Oiling/Waxing a drum

mikyok

Platinum Member
My steambent is due its annual service but I've got to oil the shell again for the first time since it was built.

Tung oil is easy to get hold of so it will need a couple of coats over a couple of days, that's easy enough.

It's the prepping and sealing bit I'm a bit stuck with as I don't want to ruin my baby.

I'm guessing I'd need fine sandpaper to go over the shell and after oiling seal it with wax, problem is I can't remember what wax I used in the first place, it smelt nice though :)

Any help much appreciated as always!
 

GruntersDad

Administrator - Mayor
Staff member
Could you not just re-wax it . I'm not sure how well the Tung oil will work unless you get all of the old wax off.
 

Smoke

Silver Member
I'm with GD. If the external surface wood has already been sealed with some kind of drying finish and subsequently waxed, the tung oil probably won't do much. If you just want to protect the existing finish, I'd re-wax it with Johnson's paste wax or something similar.

If the last finish to be applied was tung oil (i.e., never been waxed), you might gently scrub the finish with 0000 steel wool (or equivalent), tack it completely and re-apply a couple coats of tung oil or whatever was last applied.

(sorry for the links - I'm not a Home Depot employee/shareholder, though a great deal of my paycheck has found its way there! ;-)
 

GruntersDad

Administrator - Mayor
Staff member
Totally agree with Smoke. I am not an employee either, however I am a product tester for Home Depot. But don't tell anyone.
 

mikyok

Platinum Member
Cheers guys.

Now to find an English version of home depot :)

The Johnson's fine wood paste looks like a winner.
 

motleyh

Senior Member
I'm confused. Tung oil (assuming you are using the normal commercial blend, not pure tung oil) is a sealant and finish. If you need to re-apply it, then one of the following must be happening: (1) it's wearing off, (2) it's drying out, or (3) it's getting some scratches that you want to cover with a new coat. If either of the first two is happening, there are issues with the normal care (abrasions, humidity, temperature) the drum receives.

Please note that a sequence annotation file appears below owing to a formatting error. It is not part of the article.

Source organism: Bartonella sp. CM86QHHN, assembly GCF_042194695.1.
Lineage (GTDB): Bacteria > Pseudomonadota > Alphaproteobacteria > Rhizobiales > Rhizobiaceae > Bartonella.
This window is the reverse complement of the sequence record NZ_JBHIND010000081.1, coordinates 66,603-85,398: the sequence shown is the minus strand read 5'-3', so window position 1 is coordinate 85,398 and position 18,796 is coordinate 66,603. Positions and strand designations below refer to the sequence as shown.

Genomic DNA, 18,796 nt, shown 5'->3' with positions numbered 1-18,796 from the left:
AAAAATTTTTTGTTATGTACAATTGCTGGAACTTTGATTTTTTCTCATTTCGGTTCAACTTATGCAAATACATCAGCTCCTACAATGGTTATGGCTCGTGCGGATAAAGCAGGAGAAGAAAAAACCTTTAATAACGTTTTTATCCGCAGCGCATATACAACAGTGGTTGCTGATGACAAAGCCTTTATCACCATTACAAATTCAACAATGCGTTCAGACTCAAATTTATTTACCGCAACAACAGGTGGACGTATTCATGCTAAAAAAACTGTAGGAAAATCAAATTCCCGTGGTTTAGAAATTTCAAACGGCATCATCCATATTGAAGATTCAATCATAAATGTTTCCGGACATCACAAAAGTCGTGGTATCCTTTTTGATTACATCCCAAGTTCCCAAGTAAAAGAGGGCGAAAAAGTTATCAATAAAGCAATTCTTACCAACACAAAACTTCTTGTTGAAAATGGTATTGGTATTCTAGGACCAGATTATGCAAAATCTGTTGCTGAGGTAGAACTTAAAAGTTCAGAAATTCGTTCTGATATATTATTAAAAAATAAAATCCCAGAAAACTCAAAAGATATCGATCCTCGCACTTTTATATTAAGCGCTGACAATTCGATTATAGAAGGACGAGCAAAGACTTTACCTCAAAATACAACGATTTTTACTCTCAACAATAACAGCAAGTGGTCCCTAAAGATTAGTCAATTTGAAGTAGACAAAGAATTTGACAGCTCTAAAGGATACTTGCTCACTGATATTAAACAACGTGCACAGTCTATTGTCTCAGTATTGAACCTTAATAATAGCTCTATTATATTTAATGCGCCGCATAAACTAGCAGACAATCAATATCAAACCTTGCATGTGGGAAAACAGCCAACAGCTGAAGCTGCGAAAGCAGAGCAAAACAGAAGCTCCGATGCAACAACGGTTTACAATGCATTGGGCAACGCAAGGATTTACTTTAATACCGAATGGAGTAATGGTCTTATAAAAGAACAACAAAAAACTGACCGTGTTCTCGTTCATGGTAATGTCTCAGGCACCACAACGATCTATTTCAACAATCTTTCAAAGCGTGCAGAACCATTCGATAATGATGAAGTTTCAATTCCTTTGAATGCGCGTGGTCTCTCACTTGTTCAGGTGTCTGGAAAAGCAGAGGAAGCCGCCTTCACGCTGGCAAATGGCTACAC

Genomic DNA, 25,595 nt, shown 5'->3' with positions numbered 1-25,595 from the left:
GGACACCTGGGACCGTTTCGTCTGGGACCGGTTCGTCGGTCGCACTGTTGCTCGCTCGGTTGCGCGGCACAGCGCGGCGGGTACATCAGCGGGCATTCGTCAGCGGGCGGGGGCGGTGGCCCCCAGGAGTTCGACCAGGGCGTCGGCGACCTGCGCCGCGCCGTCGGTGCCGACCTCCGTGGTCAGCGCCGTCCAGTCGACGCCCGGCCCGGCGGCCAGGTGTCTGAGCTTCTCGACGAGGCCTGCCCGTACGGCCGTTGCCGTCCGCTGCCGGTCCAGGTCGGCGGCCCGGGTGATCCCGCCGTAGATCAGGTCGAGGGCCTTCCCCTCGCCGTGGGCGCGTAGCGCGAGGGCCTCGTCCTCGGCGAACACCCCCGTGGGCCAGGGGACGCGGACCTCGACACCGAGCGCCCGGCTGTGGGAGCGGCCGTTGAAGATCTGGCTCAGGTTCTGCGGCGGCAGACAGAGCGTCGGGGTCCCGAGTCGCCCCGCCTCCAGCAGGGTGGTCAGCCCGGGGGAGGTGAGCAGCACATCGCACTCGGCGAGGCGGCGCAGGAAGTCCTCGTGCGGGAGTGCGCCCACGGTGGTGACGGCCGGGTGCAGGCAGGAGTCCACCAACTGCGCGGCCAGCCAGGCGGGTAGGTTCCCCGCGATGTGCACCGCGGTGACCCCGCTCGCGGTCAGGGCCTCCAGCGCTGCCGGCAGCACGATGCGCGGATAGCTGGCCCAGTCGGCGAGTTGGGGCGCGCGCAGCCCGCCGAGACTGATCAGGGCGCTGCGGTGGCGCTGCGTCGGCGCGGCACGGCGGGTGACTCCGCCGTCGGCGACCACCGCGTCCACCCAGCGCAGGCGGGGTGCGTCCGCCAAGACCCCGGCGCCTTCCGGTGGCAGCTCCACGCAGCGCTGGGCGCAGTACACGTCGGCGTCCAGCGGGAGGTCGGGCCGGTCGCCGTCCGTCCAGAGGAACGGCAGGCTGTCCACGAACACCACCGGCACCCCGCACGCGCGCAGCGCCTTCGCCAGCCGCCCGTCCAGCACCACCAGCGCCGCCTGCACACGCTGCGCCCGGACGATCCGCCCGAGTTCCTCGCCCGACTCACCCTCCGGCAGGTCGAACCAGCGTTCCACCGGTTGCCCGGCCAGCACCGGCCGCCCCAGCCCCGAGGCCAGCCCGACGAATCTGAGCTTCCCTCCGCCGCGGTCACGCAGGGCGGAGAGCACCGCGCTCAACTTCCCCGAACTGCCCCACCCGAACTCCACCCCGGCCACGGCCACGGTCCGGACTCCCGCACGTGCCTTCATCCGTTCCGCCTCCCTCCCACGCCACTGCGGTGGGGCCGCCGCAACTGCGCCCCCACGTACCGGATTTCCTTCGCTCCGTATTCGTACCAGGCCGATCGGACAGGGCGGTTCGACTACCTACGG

What tung oil is not is a wood treatment. The commercial blends known as tung oil include varnish, and sometimes one or more other oils besides pure tung. So unless there's damage of some sort, it should not need to be reapplied. If you do want to reapply it because of scratches, you're going to need to sand the old finish down a bit -- as a finish, it will not fill imperfections in the surface because it shrinks as it cures over time.

Wax is a protectant, and soft wax like pastewax may need to be reapplied periodically. A hard wax like carnauba may not really need that unless it's encountering weather conditions like a car does -- or unless the goal is just to brighten the gloss.

Even if you decide to go the tung oil route, it's pretty important that you know what the original finish was. Not all finishes are compatible with one another, and you could run into adhesion problems the would lead to peeling, etc. And if the previous finish was waxed, you'd need to remove at least that before applying any new finish materials.

My question in short: why do you think it needs a tung oil application at all? Or any oil?
 

mikyok

Platinum Member